CCSC hasn’t had a competitive election in years. The insiders, selected by luck in the first month of freshman year, win again and again. This creates a democratic deficit not only in CCSC, but also in the senate. Senate candidates tend to be recruited from CCSC, and CCSC sometimes plays an even more direct role in the selection of senators. This year, due to the retirement of a Columbia College senator who had one semester left in his term, CCSC was allowed to appoint a replacement to serve not only the remainder of his term, but also an additional year. This circumvention of the democratic process is worrisome.

CCSC insiders make a technocratic argument that they possess special expertise that makes them the most qualified candidates for senate. This argument is antidemocratic. It suggests that the public should allow insiders to make decisions for them because of insiders’ assumed qualifications. This disempowers the student body and thwarts democracy.

Some argue that the senate needs a communications overhaul. I’m not a spin doctor. The solution is not simply to change how our representatives communicate with the student body. Nor is it simply to improve students’ ability to lobby their representatives. The issue goes far deeper than one of communication. Students must be able to participate in policy-making. Columbia College deserves direct democracy. And in the 21st century, this ideal is eminently achievable.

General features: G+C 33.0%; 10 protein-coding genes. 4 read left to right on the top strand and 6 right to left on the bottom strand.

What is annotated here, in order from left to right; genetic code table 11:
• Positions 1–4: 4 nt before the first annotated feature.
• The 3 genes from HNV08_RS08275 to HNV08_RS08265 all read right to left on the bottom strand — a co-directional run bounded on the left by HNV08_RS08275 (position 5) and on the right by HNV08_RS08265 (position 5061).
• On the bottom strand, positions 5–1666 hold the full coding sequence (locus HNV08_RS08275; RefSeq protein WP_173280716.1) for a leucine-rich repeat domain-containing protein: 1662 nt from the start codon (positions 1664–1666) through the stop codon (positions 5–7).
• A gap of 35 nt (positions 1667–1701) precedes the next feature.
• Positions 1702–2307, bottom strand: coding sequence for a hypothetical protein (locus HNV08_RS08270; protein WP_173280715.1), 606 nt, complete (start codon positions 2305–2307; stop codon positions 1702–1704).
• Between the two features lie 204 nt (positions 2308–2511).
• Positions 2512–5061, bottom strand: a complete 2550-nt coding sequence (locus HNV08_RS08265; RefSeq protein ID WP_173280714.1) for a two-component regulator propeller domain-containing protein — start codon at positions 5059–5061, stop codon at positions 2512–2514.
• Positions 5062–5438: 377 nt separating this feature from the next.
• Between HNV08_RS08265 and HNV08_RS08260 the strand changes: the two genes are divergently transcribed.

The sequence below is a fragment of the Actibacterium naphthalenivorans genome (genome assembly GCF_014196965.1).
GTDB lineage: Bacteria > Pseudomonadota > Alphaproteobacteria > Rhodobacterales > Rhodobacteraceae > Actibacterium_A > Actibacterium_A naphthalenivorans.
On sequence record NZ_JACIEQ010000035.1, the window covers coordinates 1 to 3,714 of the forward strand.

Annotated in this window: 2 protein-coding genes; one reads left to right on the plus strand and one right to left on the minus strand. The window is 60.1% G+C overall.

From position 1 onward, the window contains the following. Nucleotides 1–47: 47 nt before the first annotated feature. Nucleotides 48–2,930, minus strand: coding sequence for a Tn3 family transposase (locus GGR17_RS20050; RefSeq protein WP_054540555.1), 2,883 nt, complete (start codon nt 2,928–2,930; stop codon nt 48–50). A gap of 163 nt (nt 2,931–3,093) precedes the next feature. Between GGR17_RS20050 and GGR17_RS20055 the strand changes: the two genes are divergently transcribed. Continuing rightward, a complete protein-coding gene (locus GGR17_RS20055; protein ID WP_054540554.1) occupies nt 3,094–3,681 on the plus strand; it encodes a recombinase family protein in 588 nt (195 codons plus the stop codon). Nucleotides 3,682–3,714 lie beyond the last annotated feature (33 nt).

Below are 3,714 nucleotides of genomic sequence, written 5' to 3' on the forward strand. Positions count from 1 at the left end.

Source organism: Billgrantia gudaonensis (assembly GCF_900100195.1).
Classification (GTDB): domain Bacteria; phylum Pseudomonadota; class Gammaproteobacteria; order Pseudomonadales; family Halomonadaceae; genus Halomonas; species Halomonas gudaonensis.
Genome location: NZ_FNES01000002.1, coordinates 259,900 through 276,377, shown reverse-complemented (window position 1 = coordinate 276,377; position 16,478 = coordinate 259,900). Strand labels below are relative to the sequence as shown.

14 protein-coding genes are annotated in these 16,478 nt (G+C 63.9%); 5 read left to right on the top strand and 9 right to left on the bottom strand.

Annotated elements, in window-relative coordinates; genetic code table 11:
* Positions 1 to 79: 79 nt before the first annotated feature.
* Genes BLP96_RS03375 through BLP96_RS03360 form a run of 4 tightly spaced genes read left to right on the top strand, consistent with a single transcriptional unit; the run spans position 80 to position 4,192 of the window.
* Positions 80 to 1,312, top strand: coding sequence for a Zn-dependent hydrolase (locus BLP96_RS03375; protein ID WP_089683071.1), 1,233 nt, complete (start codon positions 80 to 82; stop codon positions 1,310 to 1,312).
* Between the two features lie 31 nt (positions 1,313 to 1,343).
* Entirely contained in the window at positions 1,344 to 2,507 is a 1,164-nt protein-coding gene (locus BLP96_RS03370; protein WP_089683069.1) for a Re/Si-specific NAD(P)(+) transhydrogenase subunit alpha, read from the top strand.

The senate is the most powerful policy-making body in the University, and there is important policy work to be done. The next CC senator should focus on fiscal transparency, core sustainability, student wellness, and protection for the marginalized. At the same time, however, we should not get distracted by minutiae when some of the issues confronting us are of such great magnitudes. The democratic deficit is the most significant issue confronting CC senators, and our next senator should make democratic accountability a chief priority.